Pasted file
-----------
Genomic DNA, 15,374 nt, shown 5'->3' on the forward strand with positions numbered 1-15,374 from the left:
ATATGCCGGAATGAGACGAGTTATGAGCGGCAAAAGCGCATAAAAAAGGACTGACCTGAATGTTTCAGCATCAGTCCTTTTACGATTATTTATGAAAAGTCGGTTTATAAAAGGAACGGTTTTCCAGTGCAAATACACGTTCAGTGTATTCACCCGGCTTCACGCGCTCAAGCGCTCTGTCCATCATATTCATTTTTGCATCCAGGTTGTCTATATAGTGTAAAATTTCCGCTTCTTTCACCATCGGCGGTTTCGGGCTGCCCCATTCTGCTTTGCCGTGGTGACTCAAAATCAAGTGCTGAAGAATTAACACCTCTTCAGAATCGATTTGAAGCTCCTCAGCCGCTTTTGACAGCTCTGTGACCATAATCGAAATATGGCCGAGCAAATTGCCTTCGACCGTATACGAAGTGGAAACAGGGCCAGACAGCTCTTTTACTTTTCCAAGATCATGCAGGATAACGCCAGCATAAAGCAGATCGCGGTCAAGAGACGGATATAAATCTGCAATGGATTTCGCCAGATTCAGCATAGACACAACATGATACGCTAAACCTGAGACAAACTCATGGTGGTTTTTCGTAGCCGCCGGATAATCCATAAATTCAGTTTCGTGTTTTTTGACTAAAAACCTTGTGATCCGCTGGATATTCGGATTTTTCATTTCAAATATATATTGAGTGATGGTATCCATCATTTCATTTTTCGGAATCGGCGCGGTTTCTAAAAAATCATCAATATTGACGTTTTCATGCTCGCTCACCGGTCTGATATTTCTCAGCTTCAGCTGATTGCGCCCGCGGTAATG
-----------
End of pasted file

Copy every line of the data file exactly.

Genomic DNA, 15,374 nt, shown 5'->3' on the forward strand with positions numbered 1-15,374 from the left:
ATATGCCGGAATGAGACGAGTTATGAGCGGCAAAAGCGCATAAAAAAGGACTGACCTGAATGTTTCAGCATCAGTCCTTTTACGATTATTTATGAAAAGTCGGTTTATAAAAGGAACGGTTTTCCAGTGCAAATACACGTTCAGTGTATTCACCCGGCTTCACGCGCTCAAGCGCTCTGTCCATCATATTCATTTTTGCATCCAGGTTGTCTATATAGTGTAAAATTTCCGCTTCTTTCACCATCGGCGGTTTCGGGCTGCCCCATTCTGCTTTGCCGTGGTGACTCAAAATCAAGTGCTGAAGAATTAACACCTCTTCAGAATCGATTTGAAGCTCCTCAGCCGCTTTTGACAGCTCTGTGACCATAATCGAAATATGGCCGAGCAAATTGCCTTCGACCGTATACGAAGTGGAAACAGGGCCAGACAGCTCTTTTACTTTTCCAAGATCATGCAGGATAACGCCAGCATAAAGCAGATCGCGGTCAAGAGACGGATATAAATCTGCAATGGATTTCGCCAGATTCAGCATAGACACAACATGATACGCTAAACCTGAGACAAACTCATGGTGGTTTTTCGTAGCCGCCGGATAATCCATAAATTCAGTTTCGTGTTTTTTGACTAAAAACCTTGTGATCCGCTGGATATTCGGATTTTTCATTTCAAATATATATTGAGTGATGGTATCCATCATTTCATTTTTCGGAATCGGCGCGGTTTCTAAAAAATCATCAATATTGACGTTTTCATGCTCGCTCACCGGTCTGATATTTCTCAGCTTCAGCTGATTGCGCCCGCGGTAATG